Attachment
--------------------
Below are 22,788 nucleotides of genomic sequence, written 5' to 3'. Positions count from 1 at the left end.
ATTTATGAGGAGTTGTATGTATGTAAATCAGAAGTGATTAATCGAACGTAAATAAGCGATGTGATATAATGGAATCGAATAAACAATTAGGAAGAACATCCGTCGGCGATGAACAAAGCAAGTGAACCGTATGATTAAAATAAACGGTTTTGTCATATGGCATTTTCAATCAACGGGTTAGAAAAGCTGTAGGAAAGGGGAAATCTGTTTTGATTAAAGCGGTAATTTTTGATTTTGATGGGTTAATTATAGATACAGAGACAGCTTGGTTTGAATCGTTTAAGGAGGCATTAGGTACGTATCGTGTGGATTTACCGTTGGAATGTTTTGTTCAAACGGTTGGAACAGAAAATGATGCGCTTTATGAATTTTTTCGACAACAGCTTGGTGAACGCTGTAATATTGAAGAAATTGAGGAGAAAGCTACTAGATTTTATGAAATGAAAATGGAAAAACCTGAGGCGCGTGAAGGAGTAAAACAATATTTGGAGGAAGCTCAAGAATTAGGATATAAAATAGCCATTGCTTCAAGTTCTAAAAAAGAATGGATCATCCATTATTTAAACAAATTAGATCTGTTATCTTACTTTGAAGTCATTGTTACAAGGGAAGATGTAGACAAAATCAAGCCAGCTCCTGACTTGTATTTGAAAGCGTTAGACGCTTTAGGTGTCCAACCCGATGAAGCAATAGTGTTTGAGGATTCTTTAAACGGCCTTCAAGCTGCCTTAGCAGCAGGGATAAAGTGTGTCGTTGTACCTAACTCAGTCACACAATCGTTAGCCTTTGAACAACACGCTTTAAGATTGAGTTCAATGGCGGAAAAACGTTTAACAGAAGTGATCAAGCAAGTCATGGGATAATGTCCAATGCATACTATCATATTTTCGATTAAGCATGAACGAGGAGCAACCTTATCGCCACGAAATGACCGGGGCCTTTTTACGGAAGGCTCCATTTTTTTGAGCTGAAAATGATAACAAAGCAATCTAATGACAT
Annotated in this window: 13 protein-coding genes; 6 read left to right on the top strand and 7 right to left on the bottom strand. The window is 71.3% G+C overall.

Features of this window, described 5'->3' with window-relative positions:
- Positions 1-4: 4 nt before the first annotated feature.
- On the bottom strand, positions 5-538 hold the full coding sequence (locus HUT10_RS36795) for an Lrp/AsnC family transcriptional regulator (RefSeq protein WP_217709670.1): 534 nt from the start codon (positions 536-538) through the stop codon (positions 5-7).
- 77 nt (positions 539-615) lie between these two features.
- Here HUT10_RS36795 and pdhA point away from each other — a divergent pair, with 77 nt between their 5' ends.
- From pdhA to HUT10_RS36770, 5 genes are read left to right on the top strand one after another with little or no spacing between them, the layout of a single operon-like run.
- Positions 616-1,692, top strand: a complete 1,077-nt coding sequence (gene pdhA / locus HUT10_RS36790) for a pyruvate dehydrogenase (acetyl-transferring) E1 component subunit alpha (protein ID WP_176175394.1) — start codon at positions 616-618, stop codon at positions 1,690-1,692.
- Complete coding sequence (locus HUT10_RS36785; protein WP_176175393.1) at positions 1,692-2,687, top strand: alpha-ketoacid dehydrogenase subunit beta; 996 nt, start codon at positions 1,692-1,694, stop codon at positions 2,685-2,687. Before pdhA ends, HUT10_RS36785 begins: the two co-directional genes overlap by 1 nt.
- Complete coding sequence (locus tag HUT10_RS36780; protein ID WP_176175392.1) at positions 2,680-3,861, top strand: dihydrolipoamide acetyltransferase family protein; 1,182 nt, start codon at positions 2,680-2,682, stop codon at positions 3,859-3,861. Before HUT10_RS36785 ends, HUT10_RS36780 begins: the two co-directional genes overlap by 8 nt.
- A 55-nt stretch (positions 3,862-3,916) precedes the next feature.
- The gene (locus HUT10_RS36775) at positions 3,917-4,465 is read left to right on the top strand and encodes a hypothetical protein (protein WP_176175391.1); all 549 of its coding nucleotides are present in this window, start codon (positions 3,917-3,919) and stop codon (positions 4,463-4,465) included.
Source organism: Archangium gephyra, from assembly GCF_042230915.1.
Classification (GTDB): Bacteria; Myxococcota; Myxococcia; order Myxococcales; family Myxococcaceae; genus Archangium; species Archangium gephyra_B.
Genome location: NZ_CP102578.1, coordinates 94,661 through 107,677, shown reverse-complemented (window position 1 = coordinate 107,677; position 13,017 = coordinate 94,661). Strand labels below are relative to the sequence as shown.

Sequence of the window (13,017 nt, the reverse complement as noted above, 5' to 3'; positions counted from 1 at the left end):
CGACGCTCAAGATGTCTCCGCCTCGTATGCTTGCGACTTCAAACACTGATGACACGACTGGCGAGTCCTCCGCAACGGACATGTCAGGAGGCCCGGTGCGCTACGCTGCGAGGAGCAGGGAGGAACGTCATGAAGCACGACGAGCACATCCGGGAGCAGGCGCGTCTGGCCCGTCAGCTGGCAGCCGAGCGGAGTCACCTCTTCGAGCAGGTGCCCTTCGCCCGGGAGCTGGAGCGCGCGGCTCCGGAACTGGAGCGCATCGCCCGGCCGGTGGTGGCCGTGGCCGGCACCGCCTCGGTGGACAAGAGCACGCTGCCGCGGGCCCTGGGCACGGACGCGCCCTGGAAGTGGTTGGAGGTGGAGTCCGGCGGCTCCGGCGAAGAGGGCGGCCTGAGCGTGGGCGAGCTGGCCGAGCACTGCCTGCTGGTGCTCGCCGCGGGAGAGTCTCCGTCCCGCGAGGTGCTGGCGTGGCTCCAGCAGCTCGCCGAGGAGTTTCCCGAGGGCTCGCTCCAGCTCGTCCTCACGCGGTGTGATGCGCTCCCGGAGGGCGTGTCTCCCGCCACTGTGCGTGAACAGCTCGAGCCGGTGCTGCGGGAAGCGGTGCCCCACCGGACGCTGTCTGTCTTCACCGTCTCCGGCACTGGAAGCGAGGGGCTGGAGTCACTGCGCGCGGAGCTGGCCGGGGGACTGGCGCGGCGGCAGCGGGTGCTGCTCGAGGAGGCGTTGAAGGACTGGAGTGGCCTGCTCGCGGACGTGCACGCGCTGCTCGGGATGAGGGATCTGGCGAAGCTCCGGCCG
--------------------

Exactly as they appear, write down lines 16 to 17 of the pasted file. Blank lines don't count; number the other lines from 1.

Classification (GTDB): Bacteria; Myxococcota; Myxococcia; order Myxococcales; family Myxococcaceae; genus Archangium; species Archangium gephyra_B.
Genome location: NZ_CP102578.1, coordinates 94,661 through 107,677, shown reverse-complemented (window position 1 = coordinate 107,677; position 13,017 = coordinate 94,661). Strand labels below are relative to the sequence as shown.